Adria Airways
[pullquote]The airline will increase scheduled services by expanding its network, which will include the development of secondary airports, as well as growth in charter traffic and ad hoc charter services.[/pullquote]Adria Airways has outlined its future plans after publishing its 2015 financial report this Monday, revealing a 9.2 million euro net loss. Under its new owners, the Slovenian carrier plans to become a leading regional airline by growing in three segments and connecting southeast Europe to the world.

It comes after the company initially downsized its operations this year. Furthermore, the carrier intends on putting a greater focus on Ljubljana as a transfer hub for passengers from the Balkans and eastern Europe towards the continent’s main airports in the west. Additional emphasis will be put on management costs and cost reduction, including cuts to unnecessary passenger services and aircraft handling services.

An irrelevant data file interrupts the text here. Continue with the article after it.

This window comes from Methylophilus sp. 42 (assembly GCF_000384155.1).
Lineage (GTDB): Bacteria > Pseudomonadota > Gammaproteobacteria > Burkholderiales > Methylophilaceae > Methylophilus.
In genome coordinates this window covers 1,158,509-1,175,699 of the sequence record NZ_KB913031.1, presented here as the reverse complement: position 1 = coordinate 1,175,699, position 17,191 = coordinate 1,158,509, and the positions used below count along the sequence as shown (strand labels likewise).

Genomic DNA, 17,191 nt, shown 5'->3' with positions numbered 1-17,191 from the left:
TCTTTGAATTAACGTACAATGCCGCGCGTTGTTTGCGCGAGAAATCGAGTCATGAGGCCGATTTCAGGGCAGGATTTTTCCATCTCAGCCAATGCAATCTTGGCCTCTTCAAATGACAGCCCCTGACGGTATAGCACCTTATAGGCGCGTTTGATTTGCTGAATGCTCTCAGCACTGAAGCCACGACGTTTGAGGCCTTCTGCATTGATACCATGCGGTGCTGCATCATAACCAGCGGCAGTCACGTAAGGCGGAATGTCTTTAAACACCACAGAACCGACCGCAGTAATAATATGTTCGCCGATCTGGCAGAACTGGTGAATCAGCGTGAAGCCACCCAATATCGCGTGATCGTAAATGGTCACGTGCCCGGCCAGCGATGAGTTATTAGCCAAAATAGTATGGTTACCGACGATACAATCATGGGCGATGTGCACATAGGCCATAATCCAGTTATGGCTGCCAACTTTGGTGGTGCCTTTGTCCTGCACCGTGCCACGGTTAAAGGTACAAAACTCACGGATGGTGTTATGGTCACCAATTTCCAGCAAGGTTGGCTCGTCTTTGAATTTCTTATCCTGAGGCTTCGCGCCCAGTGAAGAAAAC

Adria plans to boost frequencies on several routes out of Ljubljana this coming winter season, including Amsterdam, Paris, Sarajevo, Warsaw and Zurich, but will not launch any new destinations by year’s end.
Adria’s CEO, Arno Schuster, says the carrier is on the road to recovery. “Under new ownership, the company enhanced its capital and launched intensive restructuring that will lead to an improvement in results in the business years to come”. He added, “We cannot be happy with 2015’s financial performance, however, good foundations have been laid through growth in some of the markets, fleet expansion, improved passenger services and new opportunities on the Estonian market, which opens up prospects for long-term relationships with regional carriers and the search for mutual synergies, which is crucial for the success and existence of regional companies in Europe”.
So far this year, Adria has seen its passenger numbers decline as several unprofitable routes were discontinued. This has resulted in the airline’s passenger share at Ljubljana Airport to decline to some 60%. In the coming years the Slovenian carrier will also have to address its fleet and renegotiate aircraft leasing terms. Next year, the lease for one of its Bombardier CRJ700 jets will expire, while leasing arrangements for six CRJ900s, which make up the bulk of Adria’s fleet, will end in 2018, 2020 and 2022. Leases for three Airbus A319s run until 2021 and 2024.